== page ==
Half a century ago, Belgian Zoologist Bernard Heuvelmans first codified cryptozoology in his book On the Track of Unknown Animals.

The Centre for Fortean Zoology (CFZ) are still on the track, and have been since 1992. But as if chasing unknown animals wasn't enough, we are involved in education, conservation, and good old-fashioned natural history! We already have three journals, the largest cryptozoological publishing house in the world, CFZtv, and the largest cryptozoological conference in the English-speaking world, but in January 2009 someone suggested that we started a daily online magazine! The CFZ bloggo is a collaborative effort by a coalition of members, friends, and supporters of the CFZ, and covers all the subjects with which we deal, with a smattering of music, high strangeness and surreal humour to make up the mix.

It is edited by CFZ Director Jon Downes, and subbed by the lovely Lizzy Bitakara'mire (formerly Clancy), scourge of improper syntax. The daily newsblog is edited by Corinna Downes, head administratrix of the CFZ, and the indexing is done by Lee Canty and Kathy Imbriani. There is regular news from the CFZ Mystery Cat study group, and regular fortean bird news from 'The Watcher of the Skies'. Regular bloggers include Dr Karl Shuker, Dale Drinnon, Richard Muirhead and Richard Freeman.The CFZ bloggo is updated daily, and there's nothing quite like it anywhere else. Come and join us...

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Sunday, December 06, 2009


My dears,

Thank you for all the kind emails and IMs you have sent regarding the death of Marjorie Braund yesterday morning. I am very touched at quite how many people cared about her. Thank you all from the bottom of my rather battered heart. I am going to keep them and pass them on to Kaye and her family when the dust has settled a bit. I know that David usually reads the blog each day and will take comfort in the fact that so many people cared about his beloved grandmother.

Thank you also for your kind emails regarding my state of health. Just as I thought it would, the rumour mill of the Internet has already worked overtime and I am meant to be having "major chest surgery" in January. It is, I guess, chest surgery as it is the removal of a lump from my chest, but it is external rather than thoracic, and it is by no stretch of the imagination `major`. Indeed it is being carried out by the `Minor Surgical Procedures Team` and if all things are equal I shall be out the same day. However, I am a confirmed coward, and am not looking forward to it.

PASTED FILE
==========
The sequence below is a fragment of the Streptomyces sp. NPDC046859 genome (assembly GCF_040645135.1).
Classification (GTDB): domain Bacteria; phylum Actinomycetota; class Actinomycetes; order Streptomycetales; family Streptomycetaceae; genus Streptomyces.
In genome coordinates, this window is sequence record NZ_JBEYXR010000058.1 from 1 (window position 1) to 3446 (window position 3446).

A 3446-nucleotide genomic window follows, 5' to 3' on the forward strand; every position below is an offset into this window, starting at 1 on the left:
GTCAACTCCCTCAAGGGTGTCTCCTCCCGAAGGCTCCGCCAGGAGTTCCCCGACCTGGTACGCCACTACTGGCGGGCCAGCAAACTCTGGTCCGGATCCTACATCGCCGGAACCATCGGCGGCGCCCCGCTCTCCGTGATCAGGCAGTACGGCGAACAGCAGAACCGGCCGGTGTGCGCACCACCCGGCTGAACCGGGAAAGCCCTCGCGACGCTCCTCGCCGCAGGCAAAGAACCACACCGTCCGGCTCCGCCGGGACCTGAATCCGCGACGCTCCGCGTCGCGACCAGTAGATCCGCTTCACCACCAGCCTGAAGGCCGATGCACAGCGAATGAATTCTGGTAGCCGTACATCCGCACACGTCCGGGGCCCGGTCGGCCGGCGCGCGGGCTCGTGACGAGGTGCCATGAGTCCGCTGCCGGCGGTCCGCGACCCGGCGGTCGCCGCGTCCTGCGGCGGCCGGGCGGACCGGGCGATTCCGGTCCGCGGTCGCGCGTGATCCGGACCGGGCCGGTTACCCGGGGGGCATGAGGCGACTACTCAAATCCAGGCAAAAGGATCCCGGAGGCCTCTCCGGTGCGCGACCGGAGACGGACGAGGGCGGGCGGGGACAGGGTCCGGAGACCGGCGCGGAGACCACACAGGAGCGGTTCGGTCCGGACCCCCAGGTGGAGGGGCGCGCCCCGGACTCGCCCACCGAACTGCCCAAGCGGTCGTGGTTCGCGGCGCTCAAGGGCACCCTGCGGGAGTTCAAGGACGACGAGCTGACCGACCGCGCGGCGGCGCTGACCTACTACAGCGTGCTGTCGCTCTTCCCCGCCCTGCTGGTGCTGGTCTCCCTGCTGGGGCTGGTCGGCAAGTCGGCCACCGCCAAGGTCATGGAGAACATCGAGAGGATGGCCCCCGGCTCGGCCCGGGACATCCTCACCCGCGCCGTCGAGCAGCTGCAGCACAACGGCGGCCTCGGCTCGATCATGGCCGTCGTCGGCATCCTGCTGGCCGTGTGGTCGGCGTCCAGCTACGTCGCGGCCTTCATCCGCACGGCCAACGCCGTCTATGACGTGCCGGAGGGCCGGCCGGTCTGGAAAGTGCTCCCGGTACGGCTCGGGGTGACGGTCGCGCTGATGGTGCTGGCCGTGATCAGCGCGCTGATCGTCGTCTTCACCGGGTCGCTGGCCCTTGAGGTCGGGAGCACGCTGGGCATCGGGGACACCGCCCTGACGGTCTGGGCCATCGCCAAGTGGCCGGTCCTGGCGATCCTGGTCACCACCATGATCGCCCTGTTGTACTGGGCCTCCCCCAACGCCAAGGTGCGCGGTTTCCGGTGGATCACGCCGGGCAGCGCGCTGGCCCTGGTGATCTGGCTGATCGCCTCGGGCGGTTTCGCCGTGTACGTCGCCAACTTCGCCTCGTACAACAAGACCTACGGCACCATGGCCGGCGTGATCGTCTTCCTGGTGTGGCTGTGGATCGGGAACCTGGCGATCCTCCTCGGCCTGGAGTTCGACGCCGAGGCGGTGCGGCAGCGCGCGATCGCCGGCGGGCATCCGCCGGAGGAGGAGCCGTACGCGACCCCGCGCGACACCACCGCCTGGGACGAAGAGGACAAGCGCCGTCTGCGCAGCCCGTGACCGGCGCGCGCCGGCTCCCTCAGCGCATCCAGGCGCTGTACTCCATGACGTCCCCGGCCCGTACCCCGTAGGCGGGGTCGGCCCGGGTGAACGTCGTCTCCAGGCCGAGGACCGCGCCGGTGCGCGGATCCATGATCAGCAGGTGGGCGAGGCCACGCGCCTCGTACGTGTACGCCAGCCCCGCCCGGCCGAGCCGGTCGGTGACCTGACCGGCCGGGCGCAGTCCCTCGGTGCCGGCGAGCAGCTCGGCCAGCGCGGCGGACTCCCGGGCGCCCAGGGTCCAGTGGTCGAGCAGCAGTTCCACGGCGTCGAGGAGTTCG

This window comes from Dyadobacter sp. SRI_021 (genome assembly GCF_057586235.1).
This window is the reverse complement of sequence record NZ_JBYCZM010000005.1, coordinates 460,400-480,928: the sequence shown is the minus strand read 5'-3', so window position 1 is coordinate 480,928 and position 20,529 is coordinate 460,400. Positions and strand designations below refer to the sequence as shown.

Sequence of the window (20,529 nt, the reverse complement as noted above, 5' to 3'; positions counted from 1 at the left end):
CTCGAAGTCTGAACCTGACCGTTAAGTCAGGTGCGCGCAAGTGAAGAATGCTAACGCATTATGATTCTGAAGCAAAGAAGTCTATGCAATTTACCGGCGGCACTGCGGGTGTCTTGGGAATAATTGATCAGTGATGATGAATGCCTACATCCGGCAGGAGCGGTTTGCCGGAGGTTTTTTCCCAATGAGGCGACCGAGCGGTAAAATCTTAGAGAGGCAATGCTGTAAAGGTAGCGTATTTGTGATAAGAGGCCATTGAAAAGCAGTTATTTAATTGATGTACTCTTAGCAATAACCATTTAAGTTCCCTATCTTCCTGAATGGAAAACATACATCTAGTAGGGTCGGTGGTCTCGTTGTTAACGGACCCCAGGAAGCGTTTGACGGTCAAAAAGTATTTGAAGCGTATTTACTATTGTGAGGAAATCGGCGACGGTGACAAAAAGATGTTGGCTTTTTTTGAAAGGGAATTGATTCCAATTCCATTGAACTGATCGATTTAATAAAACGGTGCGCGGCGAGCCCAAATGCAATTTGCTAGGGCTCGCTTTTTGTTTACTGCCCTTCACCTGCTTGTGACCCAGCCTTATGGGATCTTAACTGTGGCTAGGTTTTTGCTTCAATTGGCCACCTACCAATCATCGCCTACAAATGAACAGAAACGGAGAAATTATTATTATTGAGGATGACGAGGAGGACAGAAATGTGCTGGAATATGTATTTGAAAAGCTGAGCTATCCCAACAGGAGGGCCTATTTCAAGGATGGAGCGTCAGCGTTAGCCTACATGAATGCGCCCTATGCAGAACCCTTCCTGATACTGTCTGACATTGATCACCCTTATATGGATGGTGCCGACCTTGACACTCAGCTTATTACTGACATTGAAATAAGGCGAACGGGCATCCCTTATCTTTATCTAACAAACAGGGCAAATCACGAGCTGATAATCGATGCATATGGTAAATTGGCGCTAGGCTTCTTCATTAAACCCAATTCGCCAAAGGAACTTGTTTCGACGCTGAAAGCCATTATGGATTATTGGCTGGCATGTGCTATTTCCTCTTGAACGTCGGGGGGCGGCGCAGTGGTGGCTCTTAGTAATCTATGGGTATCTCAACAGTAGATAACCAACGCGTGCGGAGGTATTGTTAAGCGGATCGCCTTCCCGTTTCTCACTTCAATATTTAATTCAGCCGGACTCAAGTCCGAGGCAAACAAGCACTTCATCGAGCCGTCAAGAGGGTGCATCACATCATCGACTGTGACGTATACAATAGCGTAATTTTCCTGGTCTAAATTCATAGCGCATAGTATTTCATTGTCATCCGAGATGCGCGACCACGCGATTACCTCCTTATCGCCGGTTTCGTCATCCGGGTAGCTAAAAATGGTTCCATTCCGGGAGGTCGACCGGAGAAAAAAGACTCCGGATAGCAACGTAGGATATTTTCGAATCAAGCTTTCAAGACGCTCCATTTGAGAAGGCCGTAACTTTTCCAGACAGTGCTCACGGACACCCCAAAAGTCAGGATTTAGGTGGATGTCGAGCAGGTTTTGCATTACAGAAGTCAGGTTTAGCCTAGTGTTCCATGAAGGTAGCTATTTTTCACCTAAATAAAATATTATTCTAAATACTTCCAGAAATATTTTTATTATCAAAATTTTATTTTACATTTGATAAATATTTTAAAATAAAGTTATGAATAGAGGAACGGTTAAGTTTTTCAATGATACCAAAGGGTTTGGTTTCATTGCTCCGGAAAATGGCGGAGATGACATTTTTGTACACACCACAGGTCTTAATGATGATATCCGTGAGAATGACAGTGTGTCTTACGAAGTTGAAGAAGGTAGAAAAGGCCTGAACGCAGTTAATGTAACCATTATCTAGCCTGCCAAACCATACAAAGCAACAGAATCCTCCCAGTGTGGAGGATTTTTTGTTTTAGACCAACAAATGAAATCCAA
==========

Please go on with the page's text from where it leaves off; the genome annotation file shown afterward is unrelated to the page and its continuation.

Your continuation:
Syd, bless him, read me a lecture about not going barefoot when you are a diabetic. He is (of course) right, and both nurses and my dear wife have been telling me that for ages. I now wish that I had listened to them because my left foot is still bloody sore after friday morning's incident. But it seems to be healing slowly. Lawrie (bless him as well) also gave me a lecture about my health. Thank you, my dears. It is heartening to know that people care.




Aubrey said...

Jon you have nothing to fear from surgery. Once drugged it will go by so quickly that you will miss all the fun. I have had surgery for a major hernia and had no fear what so ever, all went well. Within three hours of the surgery I found myself slipping out of the private clinic and going to a near by store to purchase a lottery ticket. So please have no fear my friend.

Ego Ronanus said...

Jon, I have only just seen the notice about Marjorie Braund. Will you please pass my condolences on to Kaye and her family? I shall greatly miss her at my lectures.

While I know that this has affected you greatly, the strain on Kaye herself must have been nothing short of immense over the past few months. Please tell her I have been thinking of her especially.

Dr Dan Holdsworth said...

Jon, I suspect for removal of a cyst from the outside of your chest, the surgical team may not even use a general anaesthetic, but rather a sedative and heavy local anaesthetic. This has the advantage of not depressing respiration, and also gets you in and out of the hospital more rapidly; it also greatly reduces the risk of side-effects.

However, with regards you escapades with obstacles on the floor, might I suggest either some stout slippers, or a light source of some sort? A company called Krill make glow-stick replacements, battery powered, which provide just enough light to find one's way around at night whilst not being bright enough to hurt one's night vision. I have even used these feeding and checking on horses at night, where the objective is to move about and not annoy the equine occupants of a field, which a standard torch tends to do.